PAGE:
Today’s my second day on Google Plus (add me here, let’s explore this thing together!), the new social network from Google that some say might have as many as 20 million new members by this weekend — it’s growing an awful lot faster than Facebook did.When you’re growing that fast, Facebook’s 750 million user base actually doesn’t seem insurmountable.
Plus, while Facebook offers access to apps like FarmVille and Mafia Wars, Google has the ultimate embedded app: Google Search.
Anything you find of interest can be broadcast to your social network with a single click or status update, right from the search results or from within your Gmail pane.
What’s so interesting about this is that Facebook is handling the attack in precisely the WRONG way. It’s alienating users, rather than being a gentleman.
There have been numerous reports of Facebook shutting down or otherwise blocking access to programs that make the transition from Facebook to Google Plus easier.
One program simply collects your friends list, but Facebook allegedly found that unacceptable.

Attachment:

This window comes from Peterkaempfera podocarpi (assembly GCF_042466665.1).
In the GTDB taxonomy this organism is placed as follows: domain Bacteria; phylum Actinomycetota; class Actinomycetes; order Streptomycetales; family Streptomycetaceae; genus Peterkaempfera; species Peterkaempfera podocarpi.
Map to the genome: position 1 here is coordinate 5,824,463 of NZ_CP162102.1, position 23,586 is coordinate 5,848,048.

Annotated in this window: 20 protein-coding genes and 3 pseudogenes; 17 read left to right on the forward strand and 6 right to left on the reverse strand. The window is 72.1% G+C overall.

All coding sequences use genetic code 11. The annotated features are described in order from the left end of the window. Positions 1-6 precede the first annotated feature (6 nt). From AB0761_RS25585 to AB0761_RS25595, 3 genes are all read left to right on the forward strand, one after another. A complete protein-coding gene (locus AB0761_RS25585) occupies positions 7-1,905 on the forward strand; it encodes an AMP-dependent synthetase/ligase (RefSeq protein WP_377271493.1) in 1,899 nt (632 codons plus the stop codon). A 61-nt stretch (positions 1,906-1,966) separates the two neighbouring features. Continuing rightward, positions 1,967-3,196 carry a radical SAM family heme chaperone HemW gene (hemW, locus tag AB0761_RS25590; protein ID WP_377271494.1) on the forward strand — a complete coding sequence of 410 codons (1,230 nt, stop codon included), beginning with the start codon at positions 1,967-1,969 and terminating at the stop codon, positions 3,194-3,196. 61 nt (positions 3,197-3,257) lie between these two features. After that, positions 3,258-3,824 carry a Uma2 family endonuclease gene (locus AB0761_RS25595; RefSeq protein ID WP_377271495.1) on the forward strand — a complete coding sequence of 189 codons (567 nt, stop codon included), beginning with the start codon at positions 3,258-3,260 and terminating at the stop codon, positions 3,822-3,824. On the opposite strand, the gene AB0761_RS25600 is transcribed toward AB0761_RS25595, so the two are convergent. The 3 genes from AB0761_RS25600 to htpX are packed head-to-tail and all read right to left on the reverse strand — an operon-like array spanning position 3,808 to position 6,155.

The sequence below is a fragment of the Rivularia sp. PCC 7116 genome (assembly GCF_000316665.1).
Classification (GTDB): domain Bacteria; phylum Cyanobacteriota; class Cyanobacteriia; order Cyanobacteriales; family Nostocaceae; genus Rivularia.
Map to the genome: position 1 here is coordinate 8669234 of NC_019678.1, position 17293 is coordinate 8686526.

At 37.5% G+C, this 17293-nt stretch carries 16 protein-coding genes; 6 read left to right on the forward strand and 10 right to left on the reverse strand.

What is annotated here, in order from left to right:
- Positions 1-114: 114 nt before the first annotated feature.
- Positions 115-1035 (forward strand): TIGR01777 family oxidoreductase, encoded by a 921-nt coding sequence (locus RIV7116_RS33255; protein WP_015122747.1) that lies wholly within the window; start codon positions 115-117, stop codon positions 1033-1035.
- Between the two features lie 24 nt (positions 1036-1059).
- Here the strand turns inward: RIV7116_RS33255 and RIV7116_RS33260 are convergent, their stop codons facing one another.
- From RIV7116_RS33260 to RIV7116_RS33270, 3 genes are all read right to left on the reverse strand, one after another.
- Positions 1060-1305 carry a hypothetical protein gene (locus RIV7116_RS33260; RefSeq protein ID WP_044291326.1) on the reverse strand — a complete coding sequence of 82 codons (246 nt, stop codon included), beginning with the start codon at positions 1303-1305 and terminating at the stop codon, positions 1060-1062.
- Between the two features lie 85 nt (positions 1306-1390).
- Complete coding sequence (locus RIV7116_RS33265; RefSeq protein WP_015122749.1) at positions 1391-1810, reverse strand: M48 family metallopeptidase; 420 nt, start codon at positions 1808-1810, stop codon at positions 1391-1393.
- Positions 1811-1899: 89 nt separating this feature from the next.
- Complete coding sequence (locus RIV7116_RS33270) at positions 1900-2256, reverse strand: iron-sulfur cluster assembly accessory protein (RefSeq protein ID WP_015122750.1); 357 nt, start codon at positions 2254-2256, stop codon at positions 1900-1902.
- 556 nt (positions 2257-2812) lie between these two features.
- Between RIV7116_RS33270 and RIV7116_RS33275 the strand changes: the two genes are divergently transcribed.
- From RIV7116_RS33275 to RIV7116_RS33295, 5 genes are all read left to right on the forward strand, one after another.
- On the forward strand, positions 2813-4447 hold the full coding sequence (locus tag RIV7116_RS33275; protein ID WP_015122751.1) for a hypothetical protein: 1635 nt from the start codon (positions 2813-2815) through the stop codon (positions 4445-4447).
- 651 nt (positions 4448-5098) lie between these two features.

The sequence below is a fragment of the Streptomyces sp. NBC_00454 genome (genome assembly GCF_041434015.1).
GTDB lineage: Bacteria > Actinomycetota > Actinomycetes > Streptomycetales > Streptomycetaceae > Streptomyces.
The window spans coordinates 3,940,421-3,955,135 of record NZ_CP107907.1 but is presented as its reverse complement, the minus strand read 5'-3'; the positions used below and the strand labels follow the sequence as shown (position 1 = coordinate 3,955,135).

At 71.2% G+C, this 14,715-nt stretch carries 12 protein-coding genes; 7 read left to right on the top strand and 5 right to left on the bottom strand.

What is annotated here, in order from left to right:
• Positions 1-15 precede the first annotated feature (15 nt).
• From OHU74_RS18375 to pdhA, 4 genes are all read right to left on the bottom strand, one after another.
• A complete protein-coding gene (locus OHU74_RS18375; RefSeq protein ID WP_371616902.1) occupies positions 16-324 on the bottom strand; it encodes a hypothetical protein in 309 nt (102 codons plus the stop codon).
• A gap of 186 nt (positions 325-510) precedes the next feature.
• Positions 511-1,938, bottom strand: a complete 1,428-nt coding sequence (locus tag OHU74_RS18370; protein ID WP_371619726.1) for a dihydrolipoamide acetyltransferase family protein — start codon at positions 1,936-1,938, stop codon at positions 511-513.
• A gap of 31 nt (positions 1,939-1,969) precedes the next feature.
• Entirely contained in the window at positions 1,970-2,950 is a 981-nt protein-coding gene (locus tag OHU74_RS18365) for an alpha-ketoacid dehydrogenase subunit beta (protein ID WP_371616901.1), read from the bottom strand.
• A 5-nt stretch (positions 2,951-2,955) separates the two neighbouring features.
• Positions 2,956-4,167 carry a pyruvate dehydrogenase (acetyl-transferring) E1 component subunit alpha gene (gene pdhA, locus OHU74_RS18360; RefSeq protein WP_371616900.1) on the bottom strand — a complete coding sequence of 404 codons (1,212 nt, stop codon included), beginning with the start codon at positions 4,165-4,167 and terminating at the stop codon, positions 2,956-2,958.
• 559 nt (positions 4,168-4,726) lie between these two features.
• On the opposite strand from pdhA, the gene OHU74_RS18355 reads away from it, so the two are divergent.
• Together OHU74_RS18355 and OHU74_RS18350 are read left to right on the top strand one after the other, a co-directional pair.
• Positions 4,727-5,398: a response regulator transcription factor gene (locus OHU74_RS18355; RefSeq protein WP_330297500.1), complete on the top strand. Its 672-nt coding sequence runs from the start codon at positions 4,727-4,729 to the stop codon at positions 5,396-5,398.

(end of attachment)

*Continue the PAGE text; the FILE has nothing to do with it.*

That’s intellectual property hubris on a scale that even Apple and Microsoft would giggle at: Facebook really believes it owns who you’re friends with? That’s absolutely ridiculous.
This company had an opportunity to do the right thing — perhaps an open letter from its CEO: “We understand there are some new social networking choices out there on the market, so we want to make sharing on those platforms and experimenting as easy as possible for you.”
If you let people do something, they tend to lose interest in doing it — especially online.
But censor them or restrict them from doing something and… well, you’ve just created massive interest and demand. Now everyone is going to switch to Google Plus, just out of curiosity… to see what Facebook “doesn’t want you to see.”
My prediction stands: Google Plus is a major, major problem for Facebook.
And rather than scoring a classy PR win, Facebook has turned into the desperate ex-girlfriend or ex-boyfriend who makes it intentionally difficult to explore after the break up.
Add me on Google+. I’m deleting my Facebook account next week. If you need an invite, leave your email address in the comments section below.
Is Google Plus actually a better product? It took me a few hours to get used to the different format, but yes, I believe it’s better. Better control over who sees your information, excellent integration with Gmail, and no clunky “friend requests.”
It’s not light years ahead of Facebook. But it’s an enhancement. And if this is what Google is offering right out of the gate, imagine how good it could be in the coming weeks and months as new features are introduced.